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Part 2: laparoscopic enterocele repair and vaginal vault suspension.

Prolapse is a hernia. Therefore, the reconstructive surgery for prolapse must strictly adhere to the principles of hernia repair, including the use of permanent nonabsorbable sutures for the fascial defects and the tying and reapproximation of tissues without undue tension. Importantly, the tension on suture sites in a supine patient under general anesthesia will greatly increase when the patient is awake and upright.

As in general hernia surgery, use of mesh prostheses should be considered for severe procidentia or recurrent prolapse.

Laparoscopic reconstruction of genital prolapse requires four basic steps:

* Restore the integrity of the fibromuscular vaginal tube by repairing the enterocele. Reattach the pubocervical fascia to the rectovaginal septum.

* Resuspend the apex of the vagina to the level of the ischial spine by using the proximal part of the uterosacral ligaments or longitudinal ligaments on or just below the promontory of the sacrum.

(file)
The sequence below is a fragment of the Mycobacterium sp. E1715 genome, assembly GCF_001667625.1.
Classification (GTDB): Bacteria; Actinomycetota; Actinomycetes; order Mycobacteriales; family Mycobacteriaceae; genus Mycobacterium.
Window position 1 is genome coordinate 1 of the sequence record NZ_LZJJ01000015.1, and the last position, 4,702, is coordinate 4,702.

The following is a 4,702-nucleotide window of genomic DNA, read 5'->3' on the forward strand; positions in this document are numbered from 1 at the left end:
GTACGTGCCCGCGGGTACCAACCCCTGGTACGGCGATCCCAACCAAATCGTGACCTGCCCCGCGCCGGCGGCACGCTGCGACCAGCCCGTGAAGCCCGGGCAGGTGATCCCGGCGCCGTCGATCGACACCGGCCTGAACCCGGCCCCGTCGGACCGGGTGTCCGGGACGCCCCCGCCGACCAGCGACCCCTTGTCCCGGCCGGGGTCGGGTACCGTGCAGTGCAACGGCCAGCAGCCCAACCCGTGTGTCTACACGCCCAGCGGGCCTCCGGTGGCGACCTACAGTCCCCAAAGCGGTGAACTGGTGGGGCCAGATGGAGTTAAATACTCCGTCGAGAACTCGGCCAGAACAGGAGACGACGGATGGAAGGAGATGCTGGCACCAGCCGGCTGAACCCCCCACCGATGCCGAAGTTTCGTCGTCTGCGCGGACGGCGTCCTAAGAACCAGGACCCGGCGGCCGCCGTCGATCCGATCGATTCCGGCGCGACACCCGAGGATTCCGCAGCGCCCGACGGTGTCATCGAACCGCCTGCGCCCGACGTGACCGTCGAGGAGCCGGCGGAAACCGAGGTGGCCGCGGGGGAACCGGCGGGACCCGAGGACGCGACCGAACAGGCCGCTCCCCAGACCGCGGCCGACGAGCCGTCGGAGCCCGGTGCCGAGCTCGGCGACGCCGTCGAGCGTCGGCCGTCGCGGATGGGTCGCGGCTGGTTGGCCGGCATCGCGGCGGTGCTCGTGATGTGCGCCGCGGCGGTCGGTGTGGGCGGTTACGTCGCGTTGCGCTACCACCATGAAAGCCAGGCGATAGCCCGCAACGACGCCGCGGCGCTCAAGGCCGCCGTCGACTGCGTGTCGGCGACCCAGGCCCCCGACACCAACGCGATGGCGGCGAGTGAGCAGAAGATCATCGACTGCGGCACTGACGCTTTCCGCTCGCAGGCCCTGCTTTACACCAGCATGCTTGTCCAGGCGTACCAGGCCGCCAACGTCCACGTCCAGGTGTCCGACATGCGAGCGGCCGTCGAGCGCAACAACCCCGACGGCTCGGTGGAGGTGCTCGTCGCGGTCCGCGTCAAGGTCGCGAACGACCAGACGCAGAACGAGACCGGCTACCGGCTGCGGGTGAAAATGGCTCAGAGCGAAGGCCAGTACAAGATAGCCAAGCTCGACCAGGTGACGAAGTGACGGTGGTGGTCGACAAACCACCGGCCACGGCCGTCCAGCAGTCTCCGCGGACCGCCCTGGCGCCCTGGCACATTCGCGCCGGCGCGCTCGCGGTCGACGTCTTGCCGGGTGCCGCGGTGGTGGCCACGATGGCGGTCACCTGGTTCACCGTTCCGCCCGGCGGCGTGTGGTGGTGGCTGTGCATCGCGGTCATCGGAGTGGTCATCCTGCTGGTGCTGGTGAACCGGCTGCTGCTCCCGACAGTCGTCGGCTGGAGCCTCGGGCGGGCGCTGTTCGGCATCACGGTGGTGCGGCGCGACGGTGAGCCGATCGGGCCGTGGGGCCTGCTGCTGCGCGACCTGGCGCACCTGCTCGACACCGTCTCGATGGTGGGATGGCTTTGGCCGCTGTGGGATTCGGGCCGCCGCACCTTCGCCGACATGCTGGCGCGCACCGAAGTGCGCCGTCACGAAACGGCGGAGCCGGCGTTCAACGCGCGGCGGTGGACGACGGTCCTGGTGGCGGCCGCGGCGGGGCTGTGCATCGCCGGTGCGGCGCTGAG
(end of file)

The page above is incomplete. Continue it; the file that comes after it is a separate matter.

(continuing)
* Use retropubic paravaginal suspension to reattach the midvagina to the pelvic sidewalls. Reattach the fascia endopelvina to the arcus tendineus fascia of the pelvis. If the arcus tendineus fascia is partially or completely pulled off the pelvic sidewall, suspend the fascia endopelvina to the ipsilateral side of Cooper's ligament.

* Repair the rectocele and perform perineorrhaphy vaginally if necessary. Identify the rectovaginal septum and attach it to the medial fascia of the levator ani and reconstructed perineal body with permanent, nonabsorbable sutures. Close the vaginal epithelium with fine, delayed-absorbable suture.

Trocar Sites and Placement of Vaginal and Rectal Probes

Pelvic floor reconstruction involves repairing the defects of deep pelvic structures; therefore, it is crucial to have adequate exposure of the operative field, freedom of access, and the ability to place sutures from an optimal angle and direction during the procedure. For this reason. I use five punctures--a 10mm umbilical puncture and four 5-mm lower abdominal punctures--for my trocar placements. The lower trocars are placed lateral to the deep inferior epigastric vessels on each side, and the upper trocars are placed lateral to the rectus abdominis muscle at about the level of the umbilicus.